In 2001 and 2002, MSNBC tried to focus on opinion journalism. MSNBC still had low ratings, but scored up to triple the usual ratings during the 2002 Winter Olympics, airing several events, but this success was not due to news programming.[30] MSNBC rebranded itself as America's NewsChannel, with a patriotic theme proclaiming MSNBC to be fiercely independent.[31] The News with Brian Williams was moved to CNBC, leaving MSNBC with primarily opinion shows in the evening. The experiment failed miserably and many shows were canceled. The network was regularly beaten in the ratings by CNN Headline News. Overall, ratings dropped 36% from the previous year.

Programs debuted under Sorenson's leadership[edit]

The Abrams Report[edit]

The Abrams Report was a talk show focusing on crime news, which debuted in December 2001; the program aired in the 4 and 6 p.m. ET timeslots. It was cancelled in 2006.

Alan Keyes Is Making Sense[edit]

Alan Keyes Is Making Sense was an opinionated news show led by conservative Alan Keyes, the program was boycotted by many Jewish Americans and was eventually canceled after a few months.

Buchanan & Press[edit]

The debate show Buchanan & Press debuted in 2002, and featured conservative Pat Buchanan and liberal Bill Press. It became very intense, but when the Iraq War started in March 2003, both were decidedly against the war, which lead to the program's cancellation in 2003.

Donahue[edit]

In 2002, liberal and anti-war activist Phil Donahue came back to MSNBC and hosted his own show, Donahue. Donahue's ratings plummeted, from 660,000 households in his first week to just 136,000 households in his sixth week, a drop of 80%.[32] MSNBC publicly proclaimed support for Donahue and moved some shows to try to stabilize his ratings, helping to increase his viewership to 446,000 households.[33] Donahue himself claimed that MSNBC was trying to "out-fox" Fox by removing him and adding Joe Scarborough to the lineup.[34] Donahue's time slot was replaced by Countdown with Keith Olbermann.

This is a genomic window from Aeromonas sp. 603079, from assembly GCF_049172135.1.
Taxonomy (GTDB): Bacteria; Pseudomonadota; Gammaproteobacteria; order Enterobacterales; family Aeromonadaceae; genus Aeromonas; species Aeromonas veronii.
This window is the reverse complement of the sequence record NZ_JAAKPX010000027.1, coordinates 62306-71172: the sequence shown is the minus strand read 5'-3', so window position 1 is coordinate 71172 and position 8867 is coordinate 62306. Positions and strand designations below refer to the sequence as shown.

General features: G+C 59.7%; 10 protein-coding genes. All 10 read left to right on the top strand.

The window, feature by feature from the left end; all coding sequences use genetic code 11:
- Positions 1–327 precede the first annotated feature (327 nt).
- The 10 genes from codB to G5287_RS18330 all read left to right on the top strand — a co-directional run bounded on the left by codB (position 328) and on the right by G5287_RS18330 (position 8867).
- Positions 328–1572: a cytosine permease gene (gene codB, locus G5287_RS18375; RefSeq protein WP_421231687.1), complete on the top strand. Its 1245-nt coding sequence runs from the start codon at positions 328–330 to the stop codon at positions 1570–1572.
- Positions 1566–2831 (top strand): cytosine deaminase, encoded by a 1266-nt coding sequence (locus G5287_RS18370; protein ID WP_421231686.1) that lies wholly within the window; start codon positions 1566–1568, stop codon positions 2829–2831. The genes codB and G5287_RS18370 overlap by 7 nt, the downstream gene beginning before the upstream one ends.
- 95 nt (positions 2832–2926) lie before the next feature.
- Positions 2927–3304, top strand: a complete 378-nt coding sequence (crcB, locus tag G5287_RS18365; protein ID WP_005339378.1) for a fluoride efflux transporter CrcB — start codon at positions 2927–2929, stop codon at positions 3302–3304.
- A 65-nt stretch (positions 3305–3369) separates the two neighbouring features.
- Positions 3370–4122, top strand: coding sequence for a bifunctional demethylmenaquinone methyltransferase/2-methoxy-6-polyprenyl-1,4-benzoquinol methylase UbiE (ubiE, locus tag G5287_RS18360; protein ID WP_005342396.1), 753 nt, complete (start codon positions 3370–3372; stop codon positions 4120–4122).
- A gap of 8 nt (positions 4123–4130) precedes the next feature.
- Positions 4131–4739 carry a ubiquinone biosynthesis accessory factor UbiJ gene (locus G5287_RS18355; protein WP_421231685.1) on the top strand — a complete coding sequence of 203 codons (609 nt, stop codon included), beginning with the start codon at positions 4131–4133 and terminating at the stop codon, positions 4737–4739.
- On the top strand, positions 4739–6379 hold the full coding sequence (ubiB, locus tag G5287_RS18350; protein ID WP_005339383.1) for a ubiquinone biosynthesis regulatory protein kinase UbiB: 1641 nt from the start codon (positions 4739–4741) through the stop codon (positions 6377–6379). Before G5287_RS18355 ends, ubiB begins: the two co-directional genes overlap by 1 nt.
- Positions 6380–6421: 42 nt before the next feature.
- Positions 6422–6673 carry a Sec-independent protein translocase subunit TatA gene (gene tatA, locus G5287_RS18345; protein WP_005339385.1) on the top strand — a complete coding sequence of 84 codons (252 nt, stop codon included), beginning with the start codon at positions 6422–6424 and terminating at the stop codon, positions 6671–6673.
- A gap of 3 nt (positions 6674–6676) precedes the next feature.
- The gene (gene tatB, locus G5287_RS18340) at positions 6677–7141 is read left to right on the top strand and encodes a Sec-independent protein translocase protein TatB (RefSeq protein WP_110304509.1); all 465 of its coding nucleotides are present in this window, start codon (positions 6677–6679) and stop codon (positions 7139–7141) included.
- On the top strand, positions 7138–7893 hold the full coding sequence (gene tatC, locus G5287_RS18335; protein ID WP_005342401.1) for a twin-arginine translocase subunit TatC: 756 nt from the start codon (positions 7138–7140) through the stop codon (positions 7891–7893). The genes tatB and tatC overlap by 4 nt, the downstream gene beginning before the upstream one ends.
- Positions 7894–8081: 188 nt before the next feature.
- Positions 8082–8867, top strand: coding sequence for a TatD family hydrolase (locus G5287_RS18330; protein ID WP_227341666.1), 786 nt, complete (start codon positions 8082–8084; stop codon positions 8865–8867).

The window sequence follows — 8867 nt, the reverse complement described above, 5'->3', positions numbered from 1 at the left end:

The Savage Nation[edit]

Conservative Michael Savage was hired by MSNBC president Erik Sorenson to host a one-hour show, The Savage Nation, which debuted on March 8, 2003; Savage's hiring occurred despite his previous criticism of the network in his book, (also titled) The Savage Nation and the objections of NBC employees like anchor Tom Brokaw, who asked NBC executives, "Is this the sort of man who embodies the values of NBC?"[35] Sorenson, at the time, called Savage "brash, passionate and smart," and promised that he would provide "compelling opinion and analysis with an edge."[36]

From the very beginning of his stint at MSNBC, the Gay & Lesbian Alliance Against Defamation (GLAAD) urged the show's sponsors to stop advertising on the show. Savage did not sue GLAAD, but Talk Radio Network Inc. (TRN), which syndicated his radio show, did sue the owners of three small non-commercial websites that had criticized Savage and endorsed the call for advertisers to withdraw their support for the show: savagestupidity.com, michaelsavagesucks.com, and takebackthemedia.com. The suit alleged that the defendants had caused Savage financial damage by interfering with his relationship with advertisers, had used material from The Michael Savage Show without permission, and had spread "false and malicious" information about Savage.[37]

Savage was eventually fired only a few months later, in the wake of telling a caller to his show, "You should only get AIDS and die, you pig".[38][39]

Scarborough Country[edit]

MSNBC hired former Republican congressman Joe Scarborough in 2003, and became the host of the discussion program Scarborough Country. The show average 300,000 viewers a night at the 9 p.m. slot. It became one of the very few successful shows, that lasted for many years until its cancellation in 2007.

Jesse Ventura's America[edit]

After retiring as Governor of Minnesota, Jesse Ventura got his own show on MSNBC that aired on Saturdays. Jesse Ventura's America was canceled after a few months.

Countdown with Keith Olbermann[edit]

The show's logo, used from 2003 to October 19, 2007.